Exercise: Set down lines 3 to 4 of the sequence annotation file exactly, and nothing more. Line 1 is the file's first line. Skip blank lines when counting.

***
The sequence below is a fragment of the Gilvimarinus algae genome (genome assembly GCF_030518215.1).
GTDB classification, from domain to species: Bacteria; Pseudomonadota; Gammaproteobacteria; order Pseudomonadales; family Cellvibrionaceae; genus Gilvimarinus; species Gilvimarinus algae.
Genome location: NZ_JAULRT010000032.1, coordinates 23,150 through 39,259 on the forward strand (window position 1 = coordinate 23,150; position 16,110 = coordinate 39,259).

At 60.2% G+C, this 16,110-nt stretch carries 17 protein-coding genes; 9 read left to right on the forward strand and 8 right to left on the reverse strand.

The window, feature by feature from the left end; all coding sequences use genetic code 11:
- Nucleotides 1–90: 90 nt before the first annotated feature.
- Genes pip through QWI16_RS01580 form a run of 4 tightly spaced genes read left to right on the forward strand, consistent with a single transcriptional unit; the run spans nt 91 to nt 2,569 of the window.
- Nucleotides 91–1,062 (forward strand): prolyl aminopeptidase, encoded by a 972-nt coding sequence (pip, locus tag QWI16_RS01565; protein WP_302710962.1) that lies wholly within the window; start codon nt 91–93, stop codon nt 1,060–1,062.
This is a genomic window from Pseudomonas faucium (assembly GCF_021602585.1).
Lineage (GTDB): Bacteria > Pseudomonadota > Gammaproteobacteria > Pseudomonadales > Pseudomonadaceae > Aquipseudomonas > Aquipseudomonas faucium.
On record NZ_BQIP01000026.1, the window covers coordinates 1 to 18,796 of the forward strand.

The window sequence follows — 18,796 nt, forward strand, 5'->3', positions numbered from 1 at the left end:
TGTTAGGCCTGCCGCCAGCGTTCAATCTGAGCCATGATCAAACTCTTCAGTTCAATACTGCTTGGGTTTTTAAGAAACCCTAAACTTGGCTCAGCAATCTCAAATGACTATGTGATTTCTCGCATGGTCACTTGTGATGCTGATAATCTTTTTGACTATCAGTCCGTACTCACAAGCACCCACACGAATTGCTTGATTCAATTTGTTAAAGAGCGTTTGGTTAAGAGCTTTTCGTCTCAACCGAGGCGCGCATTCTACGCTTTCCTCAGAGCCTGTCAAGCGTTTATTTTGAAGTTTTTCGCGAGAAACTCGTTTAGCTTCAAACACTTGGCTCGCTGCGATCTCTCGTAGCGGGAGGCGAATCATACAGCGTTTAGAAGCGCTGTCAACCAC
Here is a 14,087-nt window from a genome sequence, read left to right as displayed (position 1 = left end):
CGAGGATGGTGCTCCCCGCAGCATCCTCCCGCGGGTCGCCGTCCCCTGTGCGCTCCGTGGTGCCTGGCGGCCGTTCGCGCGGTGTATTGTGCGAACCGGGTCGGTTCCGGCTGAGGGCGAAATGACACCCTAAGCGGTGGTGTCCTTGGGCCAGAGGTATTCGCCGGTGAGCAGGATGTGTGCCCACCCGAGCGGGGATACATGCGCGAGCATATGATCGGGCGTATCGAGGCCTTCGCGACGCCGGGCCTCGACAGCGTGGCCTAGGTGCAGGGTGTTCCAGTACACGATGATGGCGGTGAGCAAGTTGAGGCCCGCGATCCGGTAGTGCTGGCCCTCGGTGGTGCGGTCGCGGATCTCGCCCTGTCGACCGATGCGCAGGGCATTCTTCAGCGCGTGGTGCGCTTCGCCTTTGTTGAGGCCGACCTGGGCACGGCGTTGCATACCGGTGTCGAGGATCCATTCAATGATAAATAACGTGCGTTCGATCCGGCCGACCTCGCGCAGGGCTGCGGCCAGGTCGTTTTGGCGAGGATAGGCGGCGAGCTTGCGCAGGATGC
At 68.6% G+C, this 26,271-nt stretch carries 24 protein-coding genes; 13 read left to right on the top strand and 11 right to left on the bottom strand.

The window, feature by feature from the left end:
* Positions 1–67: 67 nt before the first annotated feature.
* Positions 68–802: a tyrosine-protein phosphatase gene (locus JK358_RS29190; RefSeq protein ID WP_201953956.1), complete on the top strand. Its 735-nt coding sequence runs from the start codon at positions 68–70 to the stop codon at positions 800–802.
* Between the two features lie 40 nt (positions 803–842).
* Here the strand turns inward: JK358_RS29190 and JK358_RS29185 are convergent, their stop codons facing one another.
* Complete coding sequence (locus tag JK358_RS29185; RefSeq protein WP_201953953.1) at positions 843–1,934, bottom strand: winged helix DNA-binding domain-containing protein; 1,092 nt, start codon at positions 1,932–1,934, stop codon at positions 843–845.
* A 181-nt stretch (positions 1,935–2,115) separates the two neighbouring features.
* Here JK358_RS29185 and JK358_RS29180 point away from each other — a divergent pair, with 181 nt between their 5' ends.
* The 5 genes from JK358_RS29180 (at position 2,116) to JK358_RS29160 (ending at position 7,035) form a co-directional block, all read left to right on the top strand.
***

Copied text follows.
Genome location: NZ_JAULRT010000032.1, coordinates 23,150 through 39,259 on the forward strand (window position 1 = coordinate 23,150; position 16,110 = coordinate 39,259).

At 60.2% G+C, this 16,110-nt stretch carries 17 protein-coding genes; 9 read left to right on the forward strand and 8 right to left on the reverse strand.